From Publishers Weekly
For anyone with the responsibility of caring for a sick or disabled parent, this clear-eyed guide will be of real assistance. Jacobs, director of behavioral sciences for the Crozer-Keystone Family Medicine Residency Program in Pennsylvania, knows firsthand the emotional and financial devastation such illness can cause: his father died of cancer when Jacobs was 13. He illustrates the problems caregivers face through the story of two women (composites of caregivers he has known), middle-aged, married sisters struggling with the cancer of their widowed mother from diagnosis to death. As Jacobs points out, the sisters, their mother and her doctors are not perfect models of resilience and wisdom: rather, they're average people whom readers will be able to identify with and learn from. Through this story, Jacobs explores how to define your commitment to caregiving and recruit relatives as well as professionals to help, along with strategies for preserving your own personal life during an extended illness. Jacobs recommends that family members meet regularly, even online, to negotiate caregiving responsibilities. Jacobs's frankness about the emotional as well as medical traps that await families dealing with serious illness, and his concrete advice on how to handle them, offers in-depth support to caregivers. (June)
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"Guidelines, advice, and questions for the reader are interspersed with the narrative. This insightful book is an important guide for any family trying to care for a loved one." -- Family Caregiver Alliance Update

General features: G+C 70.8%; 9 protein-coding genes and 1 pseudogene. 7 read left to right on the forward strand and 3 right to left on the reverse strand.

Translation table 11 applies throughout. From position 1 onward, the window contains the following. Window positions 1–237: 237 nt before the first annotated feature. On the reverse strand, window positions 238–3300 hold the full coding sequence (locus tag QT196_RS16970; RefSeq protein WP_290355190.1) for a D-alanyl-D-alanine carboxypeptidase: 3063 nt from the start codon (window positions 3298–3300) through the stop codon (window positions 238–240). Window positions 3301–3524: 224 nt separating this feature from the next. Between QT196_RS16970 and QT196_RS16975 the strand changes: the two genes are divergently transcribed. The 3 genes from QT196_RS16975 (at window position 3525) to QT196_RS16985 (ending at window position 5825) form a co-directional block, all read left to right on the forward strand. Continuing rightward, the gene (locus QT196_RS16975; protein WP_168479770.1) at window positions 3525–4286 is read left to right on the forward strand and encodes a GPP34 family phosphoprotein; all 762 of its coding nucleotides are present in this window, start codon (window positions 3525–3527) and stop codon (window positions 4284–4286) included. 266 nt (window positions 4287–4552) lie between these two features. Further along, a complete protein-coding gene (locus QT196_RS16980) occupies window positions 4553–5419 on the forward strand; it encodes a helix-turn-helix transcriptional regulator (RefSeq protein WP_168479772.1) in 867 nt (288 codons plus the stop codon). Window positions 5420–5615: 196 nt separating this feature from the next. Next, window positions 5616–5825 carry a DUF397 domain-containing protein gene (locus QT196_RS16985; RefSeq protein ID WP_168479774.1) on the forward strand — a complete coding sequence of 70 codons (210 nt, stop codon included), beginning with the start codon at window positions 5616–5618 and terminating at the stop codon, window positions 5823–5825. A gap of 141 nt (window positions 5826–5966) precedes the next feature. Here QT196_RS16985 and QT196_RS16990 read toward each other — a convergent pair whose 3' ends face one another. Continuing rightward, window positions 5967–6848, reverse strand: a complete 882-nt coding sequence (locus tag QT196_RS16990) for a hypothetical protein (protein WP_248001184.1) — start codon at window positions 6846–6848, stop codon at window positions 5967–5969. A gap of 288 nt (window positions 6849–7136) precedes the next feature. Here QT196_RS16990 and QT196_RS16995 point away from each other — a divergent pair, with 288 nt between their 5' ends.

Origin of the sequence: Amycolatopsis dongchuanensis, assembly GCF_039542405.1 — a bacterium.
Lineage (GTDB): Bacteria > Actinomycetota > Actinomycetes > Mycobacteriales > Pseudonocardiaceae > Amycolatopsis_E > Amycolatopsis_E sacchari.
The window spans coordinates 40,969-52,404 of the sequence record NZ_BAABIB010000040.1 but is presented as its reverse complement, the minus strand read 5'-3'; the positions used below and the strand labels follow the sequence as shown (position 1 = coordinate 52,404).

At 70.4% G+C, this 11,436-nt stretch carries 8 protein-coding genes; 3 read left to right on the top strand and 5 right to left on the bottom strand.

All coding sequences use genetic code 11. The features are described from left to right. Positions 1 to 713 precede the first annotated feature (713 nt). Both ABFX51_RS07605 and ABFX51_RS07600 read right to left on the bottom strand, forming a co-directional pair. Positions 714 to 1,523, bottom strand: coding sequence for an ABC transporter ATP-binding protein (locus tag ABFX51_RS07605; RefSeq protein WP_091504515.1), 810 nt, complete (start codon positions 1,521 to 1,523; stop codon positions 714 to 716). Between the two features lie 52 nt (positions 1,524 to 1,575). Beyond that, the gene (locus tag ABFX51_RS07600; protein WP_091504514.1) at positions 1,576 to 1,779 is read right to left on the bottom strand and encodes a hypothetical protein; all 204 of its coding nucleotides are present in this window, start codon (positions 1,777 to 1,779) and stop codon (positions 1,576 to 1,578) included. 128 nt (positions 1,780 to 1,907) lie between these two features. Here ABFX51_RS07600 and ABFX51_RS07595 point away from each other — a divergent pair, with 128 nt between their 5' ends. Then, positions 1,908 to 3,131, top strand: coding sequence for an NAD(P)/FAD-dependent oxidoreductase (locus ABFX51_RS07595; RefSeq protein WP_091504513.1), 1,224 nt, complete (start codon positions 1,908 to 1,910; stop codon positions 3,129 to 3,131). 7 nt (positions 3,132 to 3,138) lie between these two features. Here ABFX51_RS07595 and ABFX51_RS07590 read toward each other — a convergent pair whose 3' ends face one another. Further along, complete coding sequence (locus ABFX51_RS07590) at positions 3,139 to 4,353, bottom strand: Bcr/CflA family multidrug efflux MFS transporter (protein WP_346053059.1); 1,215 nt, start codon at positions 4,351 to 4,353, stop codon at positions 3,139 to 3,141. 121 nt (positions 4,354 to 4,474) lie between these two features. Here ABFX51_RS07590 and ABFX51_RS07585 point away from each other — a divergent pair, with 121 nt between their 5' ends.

"His Q&A approach...is perceptive without being intrusive, instructive without being dogmatic, informative without being technical, compassionate without being maudlin and focuses on problem solving without being cookie-cutter in approach. Even if you are not now a caregiver, it is an important read since many of you will probably become one sooner than later." -- eNN: Eldercare Network News
"Jacobs has a gripping writing style and a passion for the subject that sustain the reader during even the heaviest of topics. His use of the narrative makes the book easy to follow, while creating natural places to interject advice from his extensive knowledge about the stresses of caregiving. He addresses the touchy subjects that caregivers might be ashamed or afraid to ask about, reassuring them that feelings of resentment, guilt, and isolation are normal reactions that go with the territory of caregiving." -- Newsday
"There's plenty of practical advice on communication and finding meaning in suffering, but Jacobs's most valuable contribution is that he lays out the most dreadful selfish, unworthy thoughts anyone looking after a terminally ill parent could possibly have--and then assures us: Everyone feels that way." -- Philadelphia
"Wise material....A collection of questions and answers explores different facets of the caregiving task and offers specific tips and strategies for success. The resources section lists a variety of organizations, publications, and web sites....Highly recommended." -- Library Journal (starred review)